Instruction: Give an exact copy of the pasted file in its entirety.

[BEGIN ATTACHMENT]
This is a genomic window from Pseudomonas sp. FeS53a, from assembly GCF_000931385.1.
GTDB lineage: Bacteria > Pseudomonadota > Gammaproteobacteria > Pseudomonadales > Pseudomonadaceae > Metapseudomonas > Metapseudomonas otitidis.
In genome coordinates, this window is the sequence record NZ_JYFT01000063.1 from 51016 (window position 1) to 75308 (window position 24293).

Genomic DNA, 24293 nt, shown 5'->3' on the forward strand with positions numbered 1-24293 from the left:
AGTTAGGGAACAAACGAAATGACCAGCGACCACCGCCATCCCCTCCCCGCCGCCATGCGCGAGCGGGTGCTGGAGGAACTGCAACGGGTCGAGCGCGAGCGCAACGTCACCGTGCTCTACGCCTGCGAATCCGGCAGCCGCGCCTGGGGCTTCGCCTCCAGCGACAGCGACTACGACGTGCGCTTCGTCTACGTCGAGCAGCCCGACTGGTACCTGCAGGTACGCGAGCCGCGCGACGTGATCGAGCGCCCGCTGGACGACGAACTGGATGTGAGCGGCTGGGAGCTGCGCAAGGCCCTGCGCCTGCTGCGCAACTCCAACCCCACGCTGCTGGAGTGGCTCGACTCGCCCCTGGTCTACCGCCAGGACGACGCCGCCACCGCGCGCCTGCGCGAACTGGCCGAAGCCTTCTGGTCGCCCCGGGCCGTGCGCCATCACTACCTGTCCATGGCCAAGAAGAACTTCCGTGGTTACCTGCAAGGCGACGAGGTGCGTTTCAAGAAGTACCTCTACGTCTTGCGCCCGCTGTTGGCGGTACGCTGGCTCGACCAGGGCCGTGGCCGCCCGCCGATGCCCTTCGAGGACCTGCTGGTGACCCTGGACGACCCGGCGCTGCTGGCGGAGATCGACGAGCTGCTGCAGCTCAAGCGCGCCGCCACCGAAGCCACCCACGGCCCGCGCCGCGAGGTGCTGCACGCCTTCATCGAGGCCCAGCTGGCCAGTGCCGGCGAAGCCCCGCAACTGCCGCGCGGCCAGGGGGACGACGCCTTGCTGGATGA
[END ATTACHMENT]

This is a genomic window from Pseudomonas sp. FeS53a, from assembly GCF_000931385.1.
GTDB lineage: Bacteria > Pseudomonadota > Gammaproteobacteria > Pseudomonadales > Pseudomonadaceae > Metapseudomonas > Metapseudomonas otitidis.
In genome coordinates, this window is the sequence record NZ_JYFT01000063.1 from 51016 (window position 1) to 75308 (window position 24293).

Genomic DNA, 24293 nt, shown 5'->3' on the forward strand with positions numbered 1-24293 from the left:
AGTTAGGGAACAAACGAAATGACCAGCGACCACCGCCATCCCCTCCCCGCCGCCATGCGCGAGCGGGTGCTGGAGGAACTGCAACGGGTCGAGCGCGAGCGCAACGTCACCGTGCTCTACGCCTGCGAATCCGGCAGCCGCGCCTGGGGCTTCGCCTCCAGCGACAGCGACTACGACGTGCGCTTCGTCTACGTCGAGCAGCCCGACTGGTACCTGCAGGTACGCGAGCCGCGCGACGTGATCGAGCGCCCGCTGGACGACGAACTGGATGTGAGCGGCTGGGAGCTGCGCAAGGCCCTGCGCCTGCTGCGCAACTCCAACCCCACGCTGCTGGAGTGGCTCGACTCGCCCCTGGTCTACCGCCAGGACGACGCCGCCACCGCGCGCCTGCGCGAACTGGCCGAAGCCTTCTGGTCGCCCCGGGCCGTGCGCCATCACTACCTGTCCATGGCCAAGAAGAACTTCCGTGGTTACCTGCAAGGCGACGAGGTGCGTTTCAAGAAGTACCTCTACGTCTTGCGCCCGCTGTTGGCGGTACGCTGGCTCGACCAGGGCCGTGGCCGCCCGCCGATGCCCTTCGAGGACCTGCTGGTGACCCTGGACGACCCGGCGCTGCTGGCGGAGATCGACGAGCTGCTGCAGCTCAAGCGCGCCGCCACCGAAGCCACCCACGGCCCGCGCCGCGAGGTGCTGCACGCCTTCATCGAGGCCCAGCTGGCCAGTGCCGGCGAAGCCCCGCAACTGCCGCGCGGCCAGGGGGACGACGCCTTGCTGGATGA